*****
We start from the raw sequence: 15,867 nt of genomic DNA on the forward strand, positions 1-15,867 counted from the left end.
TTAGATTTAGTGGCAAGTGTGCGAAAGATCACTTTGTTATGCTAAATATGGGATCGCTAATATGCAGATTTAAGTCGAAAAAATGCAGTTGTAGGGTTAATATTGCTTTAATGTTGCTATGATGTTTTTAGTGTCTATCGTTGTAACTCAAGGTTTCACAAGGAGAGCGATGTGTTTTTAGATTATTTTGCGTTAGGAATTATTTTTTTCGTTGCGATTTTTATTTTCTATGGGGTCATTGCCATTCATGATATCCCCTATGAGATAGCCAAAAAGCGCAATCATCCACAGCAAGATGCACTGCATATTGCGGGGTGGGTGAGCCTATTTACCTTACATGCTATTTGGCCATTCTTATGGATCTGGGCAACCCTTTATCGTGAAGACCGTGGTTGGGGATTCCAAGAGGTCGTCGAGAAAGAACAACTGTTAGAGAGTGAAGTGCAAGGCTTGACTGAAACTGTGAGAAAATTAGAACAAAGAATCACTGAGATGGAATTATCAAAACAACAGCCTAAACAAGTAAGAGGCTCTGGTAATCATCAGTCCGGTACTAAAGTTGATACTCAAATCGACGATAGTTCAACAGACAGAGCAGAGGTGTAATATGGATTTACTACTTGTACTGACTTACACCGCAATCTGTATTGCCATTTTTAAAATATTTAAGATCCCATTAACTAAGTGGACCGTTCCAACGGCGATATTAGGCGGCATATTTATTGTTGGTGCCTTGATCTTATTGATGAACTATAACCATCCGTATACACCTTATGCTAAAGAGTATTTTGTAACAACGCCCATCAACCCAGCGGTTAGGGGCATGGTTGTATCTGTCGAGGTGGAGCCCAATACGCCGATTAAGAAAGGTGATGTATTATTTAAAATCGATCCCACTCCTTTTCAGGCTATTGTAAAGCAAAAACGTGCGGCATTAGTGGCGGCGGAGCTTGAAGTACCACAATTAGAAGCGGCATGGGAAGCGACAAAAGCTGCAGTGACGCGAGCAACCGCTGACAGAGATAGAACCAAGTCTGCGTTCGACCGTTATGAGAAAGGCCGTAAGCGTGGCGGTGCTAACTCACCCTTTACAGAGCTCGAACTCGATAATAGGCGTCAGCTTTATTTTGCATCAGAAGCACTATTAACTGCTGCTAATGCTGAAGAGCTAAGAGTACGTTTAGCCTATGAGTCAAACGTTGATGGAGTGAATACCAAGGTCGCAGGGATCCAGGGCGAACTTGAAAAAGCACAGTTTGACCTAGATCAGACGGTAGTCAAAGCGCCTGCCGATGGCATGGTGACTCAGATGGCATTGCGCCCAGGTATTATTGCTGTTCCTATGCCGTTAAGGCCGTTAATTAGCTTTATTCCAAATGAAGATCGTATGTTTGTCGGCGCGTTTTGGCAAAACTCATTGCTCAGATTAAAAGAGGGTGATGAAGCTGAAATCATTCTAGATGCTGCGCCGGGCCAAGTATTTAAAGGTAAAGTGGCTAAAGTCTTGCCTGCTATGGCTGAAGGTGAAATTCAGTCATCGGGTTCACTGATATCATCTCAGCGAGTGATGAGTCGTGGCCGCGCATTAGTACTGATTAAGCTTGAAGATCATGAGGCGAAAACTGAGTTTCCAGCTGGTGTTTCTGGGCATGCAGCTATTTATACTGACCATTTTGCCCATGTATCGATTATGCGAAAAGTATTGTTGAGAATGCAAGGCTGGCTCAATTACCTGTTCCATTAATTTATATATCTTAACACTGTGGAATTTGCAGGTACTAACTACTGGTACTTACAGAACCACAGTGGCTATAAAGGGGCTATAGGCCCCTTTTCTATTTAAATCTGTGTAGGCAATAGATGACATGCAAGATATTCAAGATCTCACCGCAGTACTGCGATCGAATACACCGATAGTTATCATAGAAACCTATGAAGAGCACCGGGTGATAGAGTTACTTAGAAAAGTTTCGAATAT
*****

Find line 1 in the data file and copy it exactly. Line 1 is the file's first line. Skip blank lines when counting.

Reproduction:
We start from the raw sequence: 15,867 nt of genomic DNA on the forward strand, positions 1-15,867 counted from the left end.